1. Can We Actually Have a Wedding for $X?
No matter what the budget is, my answer is always "Yes!" All it takes to get married in most places is someone to officiate, a marriage license, and a willing couple. Beyond that everything is pretty much optional. The key is to adjust your expectations to your budget accordingly. If you have a $5,000 budget for an 80 person wedding, then you are going to have to spend your money very strategically and stick to the basics. You will likely have to forgo some of the beautiful decor ideas and bigger ticket items like renting fancy chairs and farm tables when the folding chairs and tables at your venue will do the job just fine. People have done all sorts of cool things to have weddings for less like this couple from Spokane who financed their entire wedding from recycling soda cans. I always say, "Where there is a will, there's a way."
2. How Do We Say "No, Thanks" to People Who Want to Help Too Much?
It's amazing when family and friends are enthusiastic about helping with the wedding, but sometimes even the most well-meaning people can end up causing you more work without realizing it; for instance, an enthusiastic friend who orders custom wine labels that will require a dozen hours to adhere to wine bottles when you and your partner aren't even big fans of custom wine labels to begin with. Having too many eager helpers is a great problem though, so you definitely want to handle it tactfully.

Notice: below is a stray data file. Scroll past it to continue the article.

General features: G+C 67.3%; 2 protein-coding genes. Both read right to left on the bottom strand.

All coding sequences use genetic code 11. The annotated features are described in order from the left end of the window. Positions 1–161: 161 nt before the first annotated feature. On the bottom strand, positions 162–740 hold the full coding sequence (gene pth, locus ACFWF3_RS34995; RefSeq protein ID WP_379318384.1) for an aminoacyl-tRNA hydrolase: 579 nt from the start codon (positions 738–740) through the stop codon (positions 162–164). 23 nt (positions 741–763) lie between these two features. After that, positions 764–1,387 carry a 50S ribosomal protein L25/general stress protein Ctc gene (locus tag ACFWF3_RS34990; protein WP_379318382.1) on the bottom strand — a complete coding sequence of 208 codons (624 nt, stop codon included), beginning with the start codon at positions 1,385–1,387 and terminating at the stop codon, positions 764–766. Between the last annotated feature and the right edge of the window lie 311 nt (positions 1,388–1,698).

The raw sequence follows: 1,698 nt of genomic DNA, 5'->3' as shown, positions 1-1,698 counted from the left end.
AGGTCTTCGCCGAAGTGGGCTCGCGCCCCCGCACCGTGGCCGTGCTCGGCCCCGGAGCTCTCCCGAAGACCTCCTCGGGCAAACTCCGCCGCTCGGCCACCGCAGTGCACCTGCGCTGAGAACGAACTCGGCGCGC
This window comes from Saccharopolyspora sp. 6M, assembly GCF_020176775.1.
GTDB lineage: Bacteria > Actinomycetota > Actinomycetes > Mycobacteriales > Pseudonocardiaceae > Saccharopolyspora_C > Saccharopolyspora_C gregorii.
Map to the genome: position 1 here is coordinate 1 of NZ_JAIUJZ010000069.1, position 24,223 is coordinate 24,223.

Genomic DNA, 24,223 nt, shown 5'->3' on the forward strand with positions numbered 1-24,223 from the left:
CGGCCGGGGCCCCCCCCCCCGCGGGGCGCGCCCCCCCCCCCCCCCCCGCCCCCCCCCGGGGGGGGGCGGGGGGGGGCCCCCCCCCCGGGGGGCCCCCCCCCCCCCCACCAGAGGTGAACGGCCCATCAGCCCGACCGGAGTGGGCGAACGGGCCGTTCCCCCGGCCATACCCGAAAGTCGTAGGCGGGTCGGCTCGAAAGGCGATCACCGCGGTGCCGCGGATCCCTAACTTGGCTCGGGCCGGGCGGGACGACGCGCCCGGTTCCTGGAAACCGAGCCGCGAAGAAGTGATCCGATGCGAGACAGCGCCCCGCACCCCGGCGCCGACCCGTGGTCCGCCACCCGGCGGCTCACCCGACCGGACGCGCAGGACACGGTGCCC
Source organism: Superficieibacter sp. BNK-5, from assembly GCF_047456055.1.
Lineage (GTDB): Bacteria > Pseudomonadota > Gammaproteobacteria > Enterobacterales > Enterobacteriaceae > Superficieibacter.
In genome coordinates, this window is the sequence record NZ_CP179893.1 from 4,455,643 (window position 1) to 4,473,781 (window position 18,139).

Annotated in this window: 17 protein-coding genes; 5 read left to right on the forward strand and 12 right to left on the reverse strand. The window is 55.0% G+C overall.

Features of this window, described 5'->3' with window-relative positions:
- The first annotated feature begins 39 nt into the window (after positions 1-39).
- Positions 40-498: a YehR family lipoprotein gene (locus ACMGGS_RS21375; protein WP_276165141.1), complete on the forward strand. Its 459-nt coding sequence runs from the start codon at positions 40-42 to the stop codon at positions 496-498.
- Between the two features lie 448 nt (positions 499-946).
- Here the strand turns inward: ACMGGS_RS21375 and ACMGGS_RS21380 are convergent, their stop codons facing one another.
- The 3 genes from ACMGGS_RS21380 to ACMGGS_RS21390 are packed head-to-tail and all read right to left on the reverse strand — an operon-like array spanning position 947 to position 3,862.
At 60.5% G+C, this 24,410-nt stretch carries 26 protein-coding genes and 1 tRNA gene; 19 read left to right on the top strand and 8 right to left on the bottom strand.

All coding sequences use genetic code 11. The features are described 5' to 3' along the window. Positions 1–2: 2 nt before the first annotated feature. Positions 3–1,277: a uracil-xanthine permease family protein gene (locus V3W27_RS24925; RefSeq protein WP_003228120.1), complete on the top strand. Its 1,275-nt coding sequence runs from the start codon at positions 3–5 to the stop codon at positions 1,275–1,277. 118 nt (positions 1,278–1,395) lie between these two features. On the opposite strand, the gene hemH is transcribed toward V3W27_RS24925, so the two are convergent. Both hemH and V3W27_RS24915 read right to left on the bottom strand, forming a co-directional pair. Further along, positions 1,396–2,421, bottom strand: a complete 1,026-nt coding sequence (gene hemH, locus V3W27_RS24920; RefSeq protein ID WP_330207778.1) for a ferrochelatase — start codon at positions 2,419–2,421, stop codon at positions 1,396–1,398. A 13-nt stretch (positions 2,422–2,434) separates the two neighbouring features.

The best way to have family and friends help is by creating a list of all the essential tasks that will need to be done for your wedding. From there, figure out in advance the best ways for people to help you out. Say something along the lines of, "Thanks so much for offering to help, and though we really love your idea, we just need SO much help in SO many other areas. Would you mind taking this on instead?" Be prepared and have your to-do list ready to go early on, so that you're the one who controls it and can redirect people as needed.
3. How Do We Keep the Wedding Simple and Easy?
To keep things as easy as possible you want to start with creating goals for your wedding and then decide what is essential and non-essential to accomplishing those goals. When you find yourself stressed and overwhelmed, the non-essentials should be the first things to go. For instance, let's say having an amazing meal with family and friends is one of your wedding goals and halfway through the planning you find yourself over budget. What you shouldn't do is trade in a great food menu for a mediocre one, but instead look at all the items that were labeled non-essentials and begin cutting those. Having goals, essentials, and non-essentials really helps keep what's most important about your wedding in check when you're faced with the difficult decisions.
Do any of these resonate with you and where you are at with your planning? If so, we'd love to hear your thoughts below!